Whether you’re planning to do renovations yourself or thinking about enlisting the help of contractors, the success of your project is largely contingent on your ability to plan ahead. Careful planning can not only save a ton of headaches, but it can also prevent injury too. Not having the right supplies can increase your risk of sustaining an injury, especially if you try to use tools that aren’t meant for the job. It’s also always a good idea to buy extra supplies before you start because few things can be as frustrating as having to stop your project midway to run out to the hardware store for more masking tape. You’ll also want to get your contractors lined up as quickly as possible. Good contractors tend to be in high demand, and while the winter months are generally considered the slow season for contractors, you’ll want to book in your projects early to ensure they get completed according to schedule.

Know Your Materials 

Whatever your project is, make sure you know what materials you’ll need and be working with. If you are removing mold, having a respirator and thick contractor bags helps protect you from potential exposure. Certain materials, like fiberglass insulation, can cause allergic reactions as well as skin and eye irritation, so if you’re working with a material for the first time, it’s a good idea to have someone with you during your project. Likewise, be aware that many older buildings and homes have materials that contain asbestos –and if you uncover it during your project, you’ll need to get a professional in.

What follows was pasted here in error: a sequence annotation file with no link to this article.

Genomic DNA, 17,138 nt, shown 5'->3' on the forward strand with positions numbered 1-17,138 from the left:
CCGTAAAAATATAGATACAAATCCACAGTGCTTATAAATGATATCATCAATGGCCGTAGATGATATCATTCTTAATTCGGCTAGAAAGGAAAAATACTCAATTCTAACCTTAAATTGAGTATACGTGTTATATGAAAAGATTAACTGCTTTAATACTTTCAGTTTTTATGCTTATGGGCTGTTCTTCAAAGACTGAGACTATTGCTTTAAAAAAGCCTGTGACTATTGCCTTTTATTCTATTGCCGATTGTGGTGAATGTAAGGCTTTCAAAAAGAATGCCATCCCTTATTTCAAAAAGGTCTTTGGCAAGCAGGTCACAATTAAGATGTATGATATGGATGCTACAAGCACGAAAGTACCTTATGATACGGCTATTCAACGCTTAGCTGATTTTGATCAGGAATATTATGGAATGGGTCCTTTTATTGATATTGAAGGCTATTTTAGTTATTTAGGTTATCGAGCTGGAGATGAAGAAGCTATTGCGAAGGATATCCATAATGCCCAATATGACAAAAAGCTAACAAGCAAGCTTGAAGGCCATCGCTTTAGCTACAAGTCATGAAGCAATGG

Seal off Your Vents

If you’re completing a home improvement project, take care that harmful particles don’t make it into the HVAC system. When doing any major renovation work, it’s a good idea to shut off the heating temporarily and seal off any vents that are in the rooms you’re working in to prevent harmful particles and debris from getting trapped inside the system.

Set a Budget

It may sound overly simplistic, but having a set budget can be tremendously helpful when it comes to renovations. This will help to keep you on track and will give you an idea of how much you can spend when it comes to different projects. When budgeting, look to add value, and invest in things that will make your property more attractive to potential rentals –along with preventative maintenance tasks that will help to stave off potential problems, saving you money down the road.

See: Renovations: Setting a budget and how far should you go?

Expect the Unexpected

Finally, renovation projects are often full of –surprises. Not all of them pleasant! Especially if you’re conducting an extensive renovation that involves removing cabinets, fixtures, flooring, or ceiling tiles –or working on an older fixer-upper. Since most water damage happens in areas that aren’t often seen, when you remove old tile or carpet you can run into rotten wood, asbestos, or mold. It’s better to discover these things early on, but always try to budget in a buffer of 10% to 20% to cover any unexpected surprises that arise along the way.

If you’ve recently purchased a fixer-upper, or are considering doing so, be sure to take a look at our list: Steps you’ll need to take before renting out your property. See how you can get your rental in rent-ready condition as quickly and efficiently as possible.